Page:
With S C Garg’s removal from the Finance Ministry, the markets are certain that the issue of sovereign bonds will not happen, and there are doubts over the surcharge on the super-rich too.
These were amongst the more visible elements of the Budget, however. If the government has second thoughts about them, where would that leave Finance Minister Sitharaman?
Just days after this government was sworn in, the former Governor of Reserve Bank of India (RBI), Bimal Jalan, had convened a meeting of the six-member panel on RBI’s economic capital framework. The members, however, had some difficulty in adjusting their schedules with that of the meeting date but Jalan convinced them that it was necessary since the Finance Secretary had asked for that particular date.
On the day of the meeting, all the members except the Finance Secretary turned up. A crestfallen Jalan was told that a high-level meeting at the Prime Minister’s Office (PMO) had prevented Subhash Chandra Garg from attending. Except, the PMO too apparently declined any knowledge of any such meeting.
It is worth recalling that the present lot of senior officers in the PMO were several rungs junior to Jalan when the latter was the finance secretary. Did Garg overstep? It is not known if the former Rajya Sabha MP (Jalan was nominated by the Vajpayee government) made his displeasure known to new finance minister Nirmala Sitharaman.
It is a moot point, as to what precipitated the decision of the government to order a sudden transfer of Garg from North Block on Wednesday. It is also not clear at this stage, why the officer has taken this order as a cue for him to resign.
One of the hallmarks of the Narendra Modi government is that no senior government officer is either projected or reprimanded in public. They are given a long rope by the political establishment.
This is as it should be since it allows them to fulfil their task behind the scenes without being pointed out as the fall guy. It is up to the ministers to face the music from the public and Parliament. Senior officers have also not been usually transferred without serving at least two years in a department.
By all those yardsticks, Garg’s transfer seems like a rare public evidence of ire within the political establishment about his role. His decision to take voluntary retirement solidifies that perception even further.
The timing is, however, right as Parliament has just passed the Finance Bill 2019-20 marking the end of the Budget process. But as the Finance Ministry has a long and highly stressful year ahead, the departure of the Finance Secretary just after the Budget, when he is nowhere close to retirement, clearly means he has lost the support of the political executive.
Prime Minister Narendra Modi must be acutely feeling the absence of the steady hand of former finance minister Arun Jaitley at this stage. What Sitharaman lacks is political capital, which Jaitley has in abundance. Such capital or heft is necessary to keep the ship steady in the ministry.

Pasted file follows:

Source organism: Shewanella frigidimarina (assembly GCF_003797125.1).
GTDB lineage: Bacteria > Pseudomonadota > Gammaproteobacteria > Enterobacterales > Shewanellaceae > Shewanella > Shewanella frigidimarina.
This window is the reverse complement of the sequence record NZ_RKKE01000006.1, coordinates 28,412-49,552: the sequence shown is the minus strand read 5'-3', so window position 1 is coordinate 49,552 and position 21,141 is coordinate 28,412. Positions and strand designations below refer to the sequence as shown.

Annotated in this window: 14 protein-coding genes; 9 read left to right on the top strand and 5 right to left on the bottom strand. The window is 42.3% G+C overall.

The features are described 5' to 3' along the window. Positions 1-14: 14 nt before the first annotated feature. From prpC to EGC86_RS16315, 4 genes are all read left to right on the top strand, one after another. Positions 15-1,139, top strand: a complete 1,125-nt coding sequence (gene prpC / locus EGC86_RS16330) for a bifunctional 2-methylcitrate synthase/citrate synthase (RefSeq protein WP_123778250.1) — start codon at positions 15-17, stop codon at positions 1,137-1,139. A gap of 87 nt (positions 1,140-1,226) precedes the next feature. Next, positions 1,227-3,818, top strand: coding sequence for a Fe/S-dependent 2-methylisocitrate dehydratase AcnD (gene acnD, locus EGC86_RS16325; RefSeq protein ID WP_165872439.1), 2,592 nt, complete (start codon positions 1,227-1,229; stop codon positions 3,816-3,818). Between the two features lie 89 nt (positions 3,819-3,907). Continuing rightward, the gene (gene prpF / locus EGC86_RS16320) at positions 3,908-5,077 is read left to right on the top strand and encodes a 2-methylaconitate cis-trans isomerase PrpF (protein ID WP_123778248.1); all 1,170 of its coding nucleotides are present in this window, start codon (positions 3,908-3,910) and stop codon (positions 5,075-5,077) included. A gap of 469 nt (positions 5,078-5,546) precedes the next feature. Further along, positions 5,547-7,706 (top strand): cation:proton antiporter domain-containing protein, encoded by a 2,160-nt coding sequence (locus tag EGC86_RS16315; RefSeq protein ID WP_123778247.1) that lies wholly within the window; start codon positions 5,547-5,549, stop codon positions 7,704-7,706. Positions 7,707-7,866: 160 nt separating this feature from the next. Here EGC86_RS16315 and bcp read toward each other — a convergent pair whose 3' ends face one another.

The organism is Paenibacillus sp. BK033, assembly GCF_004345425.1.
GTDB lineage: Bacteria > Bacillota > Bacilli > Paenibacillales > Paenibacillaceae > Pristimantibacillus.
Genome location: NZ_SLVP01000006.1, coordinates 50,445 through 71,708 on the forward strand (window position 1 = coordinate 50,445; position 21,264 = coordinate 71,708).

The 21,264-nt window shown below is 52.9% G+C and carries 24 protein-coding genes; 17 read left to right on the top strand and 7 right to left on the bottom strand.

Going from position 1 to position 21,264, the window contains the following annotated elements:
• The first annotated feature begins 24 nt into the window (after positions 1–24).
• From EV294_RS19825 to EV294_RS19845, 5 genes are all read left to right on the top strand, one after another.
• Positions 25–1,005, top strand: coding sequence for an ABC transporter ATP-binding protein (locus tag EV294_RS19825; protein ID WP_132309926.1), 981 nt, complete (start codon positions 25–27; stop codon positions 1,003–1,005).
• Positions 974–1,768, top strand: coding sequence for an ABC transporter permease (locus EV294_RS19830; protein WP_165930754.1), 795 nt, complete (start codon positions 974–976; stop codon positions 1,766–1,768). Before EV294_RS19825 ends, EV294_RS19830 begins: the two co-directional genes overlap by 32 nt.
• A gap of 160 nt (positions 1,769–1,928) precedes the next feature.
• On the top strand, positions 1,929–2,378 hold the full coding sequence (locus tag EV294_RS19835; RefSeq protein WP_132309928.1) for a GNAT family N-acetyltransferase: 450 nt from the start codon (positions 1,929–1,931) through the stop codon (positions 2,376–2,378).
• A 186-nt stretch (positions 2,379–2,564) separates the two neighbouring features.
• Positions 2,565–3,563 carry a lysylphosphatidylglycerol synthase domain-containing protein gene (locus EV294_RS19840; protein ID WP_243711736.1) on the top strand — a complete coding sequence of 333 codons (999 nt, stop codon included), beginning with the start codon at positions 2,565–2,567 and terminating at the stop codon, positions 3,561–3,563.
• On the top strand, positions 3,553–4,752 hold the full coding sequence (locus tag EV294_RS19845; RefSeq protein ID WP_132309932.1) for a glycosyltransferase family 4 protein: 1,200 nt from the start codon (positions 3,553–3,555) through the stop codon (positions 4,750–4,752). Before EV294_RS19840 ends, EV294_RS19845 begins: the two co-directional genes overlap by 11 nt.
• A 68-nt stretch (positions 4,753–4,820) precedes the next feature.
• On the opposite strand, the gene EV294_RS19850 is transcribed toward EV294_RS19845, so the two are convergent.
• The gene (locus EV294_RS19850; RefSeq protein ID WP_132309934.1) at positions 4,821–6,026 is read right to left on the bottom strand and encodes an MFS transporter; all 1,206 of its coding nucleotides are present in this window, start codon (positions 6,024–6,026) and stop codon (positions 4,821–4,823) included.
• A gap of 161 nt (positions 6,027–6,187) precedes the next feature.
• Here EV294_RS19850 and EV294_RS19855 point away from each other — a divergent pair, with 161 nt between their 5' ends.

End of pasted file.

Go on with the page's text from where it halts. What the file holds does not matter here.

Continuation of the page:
Since finance ministers, because of their mandate, work like a “minority of one” in the cabinet, when they do not have the political heft, they have to often borrow it from across the road — the Prime Minister’s Office. This makes decision making difficult. Manmohan Singh, Yashwant Sinha and P Chidambaram’s terms at North Block were peppered with episodes when they were unable to make their decisions override objections from either the markets or concerned interest groups and had to thus beat a retreat.
The exceptions were Jaswant Singh, Pranab Mukherjee and recently Arun Jaitley, each of whom were political leaders in their own right.
Even with the presence of Prime Minister Narendra Modi, the markets and just about anyone else took care to notice what Jaitley said. Even when he fell sick, his blogs set off strong discussions unlike any other ministers’ blogs. They could create the space for the finance minister to carry out tough measures.
It is no surprise that major decisions were carried out in their terms — the UTI split, the decision to allow Indians to carry foreign exchange abroad, the handling of the liquidity crisis post the 2008 meltdown, the Ulip controversy, merger of railway Budget and change in Budget dates as well as introduction of GST and demonetisation (though the latter was more a Modi blueprint).
This is because it is a given that one or more of their decisions will invite hard criticisms. It is then that the political strength of the finance minister is drawn upon to smoothen those criticisms. When the minister does not have it, as is now, it makes the markets and industry, jittery.
It is not surprising that with Garg’s departure, the markets have made up their minds that the issue of sovereign bonds will not happen and even the surcharge on income tax of earnings is on its way out.
These are critical elements of the Budget and their removal will only make Sitharaman’s position with the state finance ministers in subsequent months in the GST Council, in the handling of the award of the 15th Finance Commission award and just about anything else less assured.
The economy needs a strong helmsman at North Block even though it is quite clear that Prime Minister Modi will pay far more attention to matters financial in this term.